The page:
Common Wine Misconceptions

As a wine professional, I have encountered several wine misconceptions while engaging with the general public. Regions are mistaken for grapes, wines are sometimes confused with other wines, and region names are often used as generic descriptions.

Here are just a few of the common misconceptions I have observed:

Region Versus Grape

When asked for a Rioja recommendation, I usually steer someone towards my favorite grape, Tempranillo – the most produced red in the Rioja region of Spain. When once making the recommendation, I was asked, “What is that?”, the person mistakenly thinking Rioja was actually the grape. France can also be very confusing for some. I have crossed paths with many who have told me that they love Sancerre wine, thinking it is a grape. If I try to recommend another Sauvignon Blanc, they turn up their nose and tell me they do not like it. They are always very surprised to learn that Sauvignon Blanc is the primary white grape of Sancerre, a region in the Loire Valley. Sadly, the biggest misconception to me seems to be Chianti, which is a region in Tuscany, Italy. When I start talking about Sangiovese, the most cultivated grape in Chianti, some people look at me like I have two heads.

Zinfandel Versus White Zinfandel

When recommending Zinfandel wine from California, I have come across a number of people who have looked at me in horror. Just from that look, I know immediately they are confusing it with White Zinfandel. Before I can even explain, some will blurt out, “No – I do not like sweet wines!” When I finally clarify, they are relieved to hear that Zinfandel is a robust, red grape grown widely in California and that White Zinfandel is basically the rose’ or “blush wine” produced from that grape. Sadly, it seems Zinfandel has gotten a bad reputation because of its use to make White Zinfandel, but things are changing, be it slow for some.

Champagne Versus Sparkling Wine

Nine times out of ten, when someone asks me for Champagne I know they are asking for a sparkling wine. No matter, I will show them the Champagne, note the look on their face when they see the price and then lead them towards a less expensive sparkling wine. To be called Champagne, there are rules that must be followed. It has to be made from all or any of the three different grape varieties (Chardonnay, Pinot Noir and Pinot Meunier) grown in the Champagne region and must be produced using the Champagne method. It is this method that makes the Champagne expensive because it is long and labor-intensive. For fine sparkling wines outside of Champagne this same arduous method is used, but it is called Traditional Method. Cheaper methods are used to make less expensive sparkling wines around the world.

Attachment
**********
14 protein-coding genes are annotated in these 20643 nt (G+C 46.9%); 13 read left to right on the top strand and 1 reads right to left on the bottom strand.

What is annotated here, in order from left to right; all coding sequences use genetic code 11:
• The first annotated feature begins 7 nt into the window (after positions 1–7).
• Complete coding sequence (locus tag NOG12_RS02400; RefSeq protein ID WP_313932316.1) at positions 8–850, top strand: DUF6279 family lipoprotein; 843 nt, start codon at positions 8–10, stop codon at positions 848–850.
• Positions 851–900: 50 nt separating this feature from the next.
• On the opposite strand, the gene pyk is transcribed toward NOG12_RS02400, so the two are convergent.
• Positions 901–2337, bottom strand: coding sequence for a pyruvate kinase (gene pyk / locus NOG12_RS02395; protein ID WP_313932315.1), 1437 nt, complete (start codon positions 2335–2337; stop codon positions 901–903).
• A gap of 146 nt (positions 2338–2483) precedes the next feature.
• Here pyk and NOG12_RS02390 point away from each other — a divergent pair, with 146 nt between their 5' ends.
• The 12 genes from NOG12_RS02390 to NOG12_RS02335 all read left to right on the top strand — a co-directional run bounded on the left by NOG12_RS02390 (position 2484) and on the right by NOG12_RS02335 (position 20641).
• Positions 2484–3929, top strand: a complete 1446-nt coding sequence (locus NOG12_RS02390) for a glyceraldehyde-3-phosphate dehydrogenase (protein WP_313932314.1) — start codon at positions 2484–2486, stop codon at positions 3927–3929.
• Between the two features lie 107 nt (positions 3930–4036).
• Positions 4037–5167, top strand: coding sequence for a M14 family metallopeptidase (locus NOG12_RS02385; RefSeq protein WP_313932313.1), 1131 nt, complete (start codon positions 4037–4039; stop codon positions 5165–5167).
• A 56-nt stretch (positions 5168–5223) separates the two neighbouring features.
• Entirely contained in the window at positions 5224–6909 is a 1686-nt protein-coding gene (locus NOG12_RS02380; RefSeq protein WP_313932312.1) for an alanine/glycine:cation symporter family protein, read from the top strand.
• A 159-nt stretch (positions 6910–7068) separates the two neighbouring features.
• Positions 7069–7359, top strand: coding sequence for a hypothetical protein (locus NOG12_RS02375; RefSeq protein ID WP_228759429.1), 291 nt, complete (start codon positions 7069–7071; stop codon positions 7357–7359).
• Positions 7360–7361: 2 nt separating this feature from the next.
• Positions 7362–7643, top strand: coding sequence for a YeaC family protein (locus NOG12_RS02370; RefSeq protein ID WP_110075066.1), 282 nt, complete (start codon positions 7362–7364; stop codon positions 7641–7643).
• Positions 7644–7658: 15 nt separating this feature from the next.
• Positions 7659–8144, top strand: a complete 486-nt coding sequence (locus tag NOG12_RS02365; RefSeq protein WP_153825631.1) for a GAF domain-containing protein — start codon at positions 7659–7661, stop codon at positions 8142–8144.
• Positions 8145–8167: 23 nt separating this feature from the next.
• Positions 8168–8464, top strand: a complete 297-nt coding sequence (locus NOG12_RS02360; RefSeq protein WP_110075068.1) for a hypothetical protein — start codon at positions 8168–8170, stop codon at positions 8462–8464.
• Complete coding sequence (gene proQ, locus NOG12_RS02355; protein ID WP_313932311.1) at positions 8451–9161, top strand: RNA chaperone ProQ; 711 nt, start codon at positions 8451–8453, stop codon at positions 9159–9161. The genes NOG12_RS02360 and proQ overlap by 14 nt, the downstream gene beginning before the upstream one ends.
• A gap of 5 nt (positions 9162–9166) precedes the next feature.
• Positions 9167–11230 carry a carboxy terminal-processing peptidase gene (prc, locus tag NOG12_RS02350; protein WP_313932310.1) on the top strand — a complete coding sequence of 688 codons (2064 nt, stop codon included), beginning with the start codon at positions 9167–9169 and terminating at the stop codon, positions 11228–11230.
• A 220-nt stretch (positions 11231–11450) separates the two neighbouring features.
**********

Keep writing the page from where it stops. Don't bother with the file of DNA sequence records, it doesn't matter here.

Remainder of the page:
For the most part, people are receptive to learning something new about wine. It is, however, hard to correct or educate everyone – sometimes you have to pick your battles. I find this true with this last misconception, since the word “Champagne” has become such a universal word to describe sparkling wine. Sometimes I don’t even correct people and only offer an explanation when asked. No doubt the French are just delighted that so many Americans refer to all sparkling wine as “Champagne”. And it must just tickle them, too, when we mix it with orange juice at brunch and pair it with our French toast! 

Cin Cin!